LeonDeon’s review published on Letterboxd:
Compelling cinema is scarce sometimes. The craft of making a movie is a difficult task. It’s amazing to me that any movie gets made. You have about a million things that could go wrong at any second in production. Plans made can change within in an instant if something happens out of your control. As time goes on, I’m sure there will be plenty of people saying that cinema as an art form gets stagnated over time or is becoming more dynamic. It all plays onto what you look for in a movie and where you’re looking. Some people might have you believe that (insert year here) was a bad year for film, but that isn't true. Every year is a good year for film. You’re alive to experience something special. Good movies can be hard to find, just like good music or good food or anything worthwhile. It might take some time to find that certain something that scratches that itch but once you find it it's a reassuring feeling that what you love isn’t such a waste of time. There will always be a good movie every year and Parasite is a prime example of that.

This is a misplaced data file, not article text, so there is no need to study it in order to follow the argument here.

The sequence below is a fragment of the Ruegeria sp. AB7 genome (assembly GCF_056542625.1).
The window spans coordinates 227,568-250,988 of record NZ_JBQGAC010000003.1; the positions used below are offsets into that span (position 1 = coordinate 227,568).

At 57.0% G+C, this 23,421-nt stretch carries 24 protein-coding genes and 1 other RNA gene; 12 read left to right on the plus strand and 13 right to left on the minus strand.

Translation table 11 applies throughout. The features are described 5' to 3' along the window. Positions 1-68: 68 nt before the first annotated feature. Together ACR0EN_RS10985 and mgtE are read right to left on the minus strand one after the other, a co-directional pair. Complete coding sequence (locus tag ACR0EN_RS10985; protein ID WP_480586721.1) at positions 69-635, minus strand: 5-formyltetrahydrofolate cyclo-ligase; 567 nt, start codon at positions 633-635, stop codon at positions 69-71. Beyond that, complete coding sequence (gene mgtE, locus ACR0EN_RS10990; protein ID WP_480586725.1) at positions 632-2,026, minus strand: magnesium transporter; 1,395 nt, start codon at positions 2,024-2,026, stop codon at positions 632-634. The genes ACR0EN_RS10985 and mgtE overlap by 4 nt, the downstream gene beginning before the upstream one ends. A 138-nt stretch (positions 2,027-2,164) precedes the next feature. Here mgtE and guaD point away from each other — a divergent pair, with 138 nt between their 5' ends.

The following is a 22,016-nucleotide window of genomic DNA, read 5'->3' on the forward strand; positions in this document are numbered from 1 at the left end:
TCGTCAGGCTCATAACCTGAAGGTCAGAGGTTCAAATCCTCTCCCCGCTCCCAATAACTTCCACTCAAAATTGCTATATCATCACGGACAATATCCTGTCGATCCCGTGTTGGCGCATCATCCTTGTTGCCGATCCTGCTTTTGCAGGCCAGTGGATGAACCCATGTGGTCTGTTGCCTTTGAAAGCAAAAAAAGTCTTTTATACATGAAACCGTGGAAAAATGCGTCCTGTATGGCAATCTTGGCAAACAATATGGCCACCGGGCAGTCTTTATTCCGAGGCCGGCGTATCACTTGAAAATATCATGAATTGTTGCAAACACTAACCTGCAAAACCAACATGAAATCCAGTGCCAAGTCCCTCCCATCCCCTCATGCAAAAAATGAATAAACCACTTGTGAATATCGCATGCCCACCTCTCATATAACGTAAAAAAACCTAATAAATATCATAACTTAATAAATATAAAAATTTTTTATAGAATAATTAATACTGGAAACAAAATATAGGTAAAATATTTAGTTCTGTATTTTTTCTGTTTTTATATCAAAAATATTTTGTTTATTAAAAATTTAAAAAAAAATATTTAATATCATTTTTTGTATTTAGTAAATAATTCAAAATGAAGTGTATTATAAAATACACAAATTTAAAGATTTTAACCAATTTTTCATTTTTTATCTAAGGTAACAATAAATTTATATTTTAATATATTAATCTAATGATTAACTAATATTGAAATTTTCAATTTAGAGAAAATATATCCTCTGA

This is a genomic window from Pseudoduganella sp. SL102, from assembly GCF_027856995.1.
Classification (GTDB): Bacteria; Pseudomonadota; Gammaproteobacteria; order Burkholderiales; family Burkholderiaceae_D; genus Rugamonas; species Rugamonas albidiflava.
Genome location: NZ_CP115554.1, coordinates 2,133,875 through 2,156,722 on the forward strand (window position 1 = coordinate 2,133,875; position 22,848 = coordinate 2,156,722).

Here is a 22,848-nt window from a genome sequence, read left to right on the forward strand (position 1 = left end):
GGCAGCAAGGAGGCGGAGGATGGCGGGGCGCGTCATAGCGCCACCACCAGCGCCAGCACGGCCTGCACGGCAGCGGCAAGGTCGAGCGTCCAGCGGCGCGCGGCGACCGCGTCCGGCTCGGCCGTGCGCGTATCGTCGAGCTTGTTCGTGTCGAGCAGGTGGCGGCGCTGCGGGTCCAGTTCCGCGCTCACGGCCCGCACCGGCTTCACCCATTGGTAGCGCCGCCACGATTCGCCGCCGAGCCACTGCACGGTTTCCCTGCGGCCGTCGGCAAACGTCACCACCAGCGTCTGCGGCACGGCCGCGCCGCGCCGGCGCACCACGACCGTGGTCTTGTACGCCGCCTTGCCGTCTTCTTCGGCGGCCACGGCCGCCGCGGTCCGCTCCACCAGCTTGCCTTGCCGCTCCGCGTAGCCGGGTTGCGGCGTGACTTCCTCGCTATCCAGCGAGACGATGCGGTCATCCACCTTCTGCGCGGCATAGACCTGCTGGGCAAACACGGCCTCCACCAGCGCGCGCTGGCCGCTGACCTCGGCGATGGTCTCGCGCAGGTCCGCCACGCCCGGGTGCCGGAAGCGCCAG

Yes, this movie is overhyped, yes this movie will be the talk of the town for months to come, yes this movie is going to what people hold up as 2019’s best. After now seeing this I can reaffirm that the hype is deserved. It’s a real achievement in filmmaking and what Bong Joon-Ho could create with his lens is stunning. It balances genres and turns them upside down. Joon-Ho’s camera is a creative in framing and having the camera look around the sets. It’s the filmmaking style easy to get into but will sink its teeth right into you with the paths this story takes. The camera captures emotion subtlely and quietly, but this isn’t a quiet film; its loud and full of energy. It explodes with passion for these characters and the complex tense situation it’s built up over its runtime. From moment to moment you are laughing with these people and another you are left with a feeling of despair that is pugnant.
Parasite has much to over in terms of theme and tone. Family, class, wealth, or lack thereof. I’ve thought it over time and time again to find different ways to call this movie something other than a masterpiece. I quickly fell in love with the movie and its characters. I genuinely enjoyed the time spent with them and their predicament. I love the way they feel natural around each other. The family unit is real and doesn’t feel rehearsed or scripted. When they succeed it's a sublime feeling and when they struggle you’re at the edge with them. It’s a film that is both joyous and depressive with its idea of rich vs poor and the disconnection from the world. For that it's an intoxicating experience. By the end it amazed me of what it was able to achieve. Utterly superb filmmaking.